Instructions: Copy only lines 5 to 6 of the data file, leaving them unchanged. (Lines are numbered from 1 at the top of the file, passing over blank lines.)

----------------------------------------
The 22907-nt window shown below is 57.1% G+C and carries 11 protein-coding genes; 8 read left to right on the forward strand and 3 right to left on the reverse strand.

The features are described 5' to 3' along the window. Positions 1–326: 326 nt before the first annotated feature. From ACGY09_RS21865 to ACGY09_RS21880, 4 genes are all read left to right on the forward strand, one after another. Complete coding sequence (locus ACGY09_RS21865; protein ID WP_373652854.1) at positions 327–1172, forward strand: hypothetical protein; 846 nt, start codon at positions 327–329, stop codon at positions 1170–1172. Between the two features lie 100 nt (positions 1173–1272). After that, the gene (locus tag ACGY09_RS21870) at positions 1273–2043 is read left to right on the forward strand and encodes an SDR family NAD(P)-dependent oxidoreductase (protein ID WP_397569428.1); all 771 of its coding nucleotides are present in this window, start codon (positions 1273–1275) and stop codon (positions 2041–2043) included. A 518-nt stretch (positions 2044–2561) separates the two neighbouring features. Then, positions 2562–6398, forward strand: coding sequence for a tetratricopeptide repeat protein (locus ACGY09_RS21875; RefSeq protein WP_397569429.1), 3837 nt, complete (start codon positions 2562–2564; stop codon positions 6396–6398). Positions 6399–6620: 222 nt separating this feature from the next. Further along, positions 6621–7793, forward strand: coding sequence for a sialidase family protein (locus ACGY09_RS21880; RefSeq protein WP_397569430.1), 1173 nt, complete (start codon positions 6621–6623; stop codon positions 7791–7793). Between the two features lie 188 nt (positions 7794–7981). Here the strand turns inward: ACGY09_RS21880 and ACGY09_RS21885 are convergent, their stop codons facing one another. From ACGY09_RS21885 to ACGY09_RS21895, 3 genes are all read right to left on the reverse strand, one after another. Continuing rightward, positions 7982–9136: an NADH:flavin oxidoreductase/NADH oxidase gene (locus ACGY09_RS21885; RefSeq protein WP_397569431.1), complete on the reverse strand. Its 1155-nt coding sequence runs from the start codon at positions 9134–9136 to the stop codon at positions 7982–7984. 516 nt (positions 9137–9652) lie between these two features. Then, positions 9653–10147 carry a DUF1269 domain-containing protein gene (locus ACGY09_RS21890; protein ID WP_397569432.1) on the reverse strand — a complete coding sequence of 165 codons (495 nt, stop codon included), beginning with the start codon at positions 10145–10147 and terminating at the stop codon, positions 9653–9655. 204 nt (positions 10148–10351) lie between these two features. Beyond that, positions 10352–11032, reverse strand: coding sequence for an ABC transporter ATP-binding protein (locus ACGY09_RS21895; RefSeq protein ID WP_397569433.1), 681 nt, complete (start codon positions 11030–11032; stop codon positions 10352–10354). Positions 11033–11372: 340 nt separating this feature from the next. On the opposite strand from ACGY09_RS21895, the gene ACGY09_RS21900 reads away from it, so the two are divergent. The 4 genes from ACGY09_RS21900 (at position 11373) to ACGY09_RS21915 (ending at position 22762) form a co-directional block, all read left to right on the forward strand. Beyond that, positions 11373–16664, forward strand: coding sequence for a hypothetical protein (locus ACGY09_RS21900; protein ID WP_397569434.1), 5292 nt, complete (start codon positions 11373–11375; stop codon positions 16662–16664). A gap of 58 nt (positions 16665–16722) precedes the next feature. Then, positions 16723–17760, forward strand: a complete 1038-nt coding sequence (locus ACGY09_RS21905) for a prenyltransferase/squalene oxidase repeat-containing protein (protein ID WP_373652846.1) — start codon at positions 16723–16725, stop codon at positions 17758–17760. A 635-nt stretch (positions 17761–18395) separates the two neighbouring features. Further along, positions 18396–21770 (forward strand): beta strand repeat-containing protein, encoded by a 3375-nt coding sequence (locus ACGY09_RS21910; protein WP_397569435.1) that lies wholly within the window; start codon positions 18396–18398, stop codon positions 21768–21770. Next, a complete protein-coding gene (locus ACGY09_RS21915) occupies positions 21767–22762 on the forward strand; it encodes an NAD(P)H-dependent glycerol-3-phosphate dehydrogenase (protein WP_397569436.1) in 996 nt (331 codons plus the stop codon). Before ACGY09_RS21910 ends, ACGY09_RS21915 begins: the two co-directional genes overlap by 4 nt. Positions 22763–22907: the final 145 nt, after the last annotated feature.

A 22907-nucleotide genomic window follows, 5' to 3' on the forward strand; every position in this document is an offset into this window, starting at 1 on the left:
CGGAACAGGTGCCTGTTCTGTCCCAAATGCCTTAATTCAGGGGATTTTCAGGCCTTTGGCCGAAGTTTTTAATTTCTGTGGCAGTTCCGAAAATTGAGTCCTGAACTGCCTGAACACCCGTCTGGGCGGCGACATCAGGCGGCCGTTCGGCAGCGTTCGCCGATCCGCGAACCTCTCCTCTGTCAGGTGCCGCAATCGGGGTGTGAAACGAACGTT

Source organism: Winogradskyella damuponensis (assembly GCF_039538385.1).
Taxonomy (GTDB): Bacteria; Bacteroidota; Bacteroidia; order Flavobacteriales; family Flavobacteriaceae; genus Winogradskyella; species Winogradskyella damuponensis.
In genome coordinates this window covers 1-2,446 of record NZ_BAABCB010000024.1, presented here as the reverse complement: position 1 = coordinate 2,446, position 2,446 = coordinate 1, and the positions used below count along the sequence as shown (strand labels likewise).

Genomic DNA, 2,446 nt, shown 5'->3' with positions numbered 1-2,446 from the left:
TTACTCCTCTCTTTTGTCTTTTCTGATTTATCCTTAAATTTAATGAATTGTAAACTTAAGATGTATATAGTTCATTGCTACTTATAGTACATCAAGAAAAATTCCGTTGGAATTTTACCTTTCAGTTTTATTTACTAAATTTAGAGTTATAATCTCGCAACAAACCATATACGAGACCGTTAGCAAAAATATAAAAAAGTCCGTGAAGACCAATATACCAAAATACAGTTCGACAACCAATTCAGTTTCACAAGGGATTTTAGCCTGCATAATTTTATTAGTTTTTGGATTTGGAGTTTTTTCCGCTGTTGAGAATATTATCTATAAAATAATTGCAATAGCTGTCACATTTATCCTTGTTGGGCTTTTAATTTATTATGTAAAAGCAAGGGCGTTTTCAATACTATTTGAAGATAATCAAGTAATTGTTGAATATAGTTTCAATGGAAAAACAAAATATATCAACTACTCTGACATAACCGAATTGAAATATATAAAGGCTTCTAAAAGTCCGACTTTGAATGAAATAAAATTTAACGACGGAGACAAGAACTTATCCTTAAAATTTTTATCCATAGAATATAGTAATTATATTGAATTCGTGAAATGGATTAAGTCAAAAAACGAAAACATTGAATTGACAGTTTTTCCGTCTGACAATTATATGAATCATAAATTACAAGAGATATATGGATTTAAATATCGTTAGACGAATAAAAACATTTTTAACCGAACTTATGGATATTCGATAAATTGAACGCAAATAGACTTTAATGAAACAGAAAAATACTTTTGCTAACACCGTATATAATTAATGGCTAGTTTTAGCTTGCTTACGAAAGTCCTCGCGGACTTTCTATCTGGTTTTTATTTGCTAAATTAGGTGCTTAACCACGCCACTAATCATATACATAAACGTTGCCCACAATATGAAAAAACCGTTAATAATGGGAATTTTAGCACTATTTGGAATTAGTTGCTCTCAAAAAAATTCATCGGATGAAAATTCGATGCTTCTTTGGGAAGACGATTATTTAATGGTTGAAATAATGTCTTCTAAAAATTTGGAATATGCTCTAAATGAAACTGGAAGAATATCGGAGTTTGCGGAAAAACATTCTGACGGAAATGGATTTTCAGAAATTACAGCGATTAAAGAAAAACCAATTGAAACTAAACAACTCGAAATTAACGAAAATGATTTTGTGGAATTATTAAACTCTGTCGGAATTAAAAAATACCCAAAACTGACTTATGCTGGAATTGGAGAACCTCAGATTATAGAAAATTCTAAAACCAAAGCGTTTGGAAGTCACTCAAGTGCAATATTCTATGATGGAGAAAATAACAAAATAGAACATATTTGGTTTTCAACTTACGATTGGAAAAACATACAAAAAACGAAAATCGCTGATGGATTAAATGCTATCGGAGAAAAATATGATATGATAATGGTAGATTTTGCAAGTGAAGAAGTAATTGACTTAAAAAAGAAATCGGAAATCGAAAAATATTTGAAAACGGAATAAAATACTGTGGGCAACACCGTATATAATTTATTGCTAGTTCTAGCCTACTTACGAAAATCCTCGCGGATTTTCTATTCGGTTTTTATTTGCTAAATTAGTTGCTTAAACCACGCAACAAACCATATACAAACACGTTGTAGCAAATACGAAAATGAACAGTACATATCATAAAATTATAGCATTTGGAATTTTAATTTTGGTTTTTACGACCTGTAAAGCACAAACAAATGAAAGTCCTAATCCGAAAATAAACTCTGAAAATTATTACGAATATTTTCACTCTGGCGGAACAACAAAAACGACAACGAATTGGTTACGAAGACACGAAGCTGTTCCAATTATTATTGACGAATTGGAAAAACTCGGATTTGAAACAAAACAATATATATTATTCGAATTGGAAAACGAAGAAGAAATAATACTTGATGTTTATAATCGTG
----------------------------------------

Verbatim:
Source organism: Winogradskyella damuponensis (assembly GCF_039538385.1).
Taxonomy (GTDB): Bacteria; Bacteroidota; Bacteroidia; order Flavobacteriales; family Flavobacteriaceae; genus Winogradskyella; species Winogradskyella damuponensis.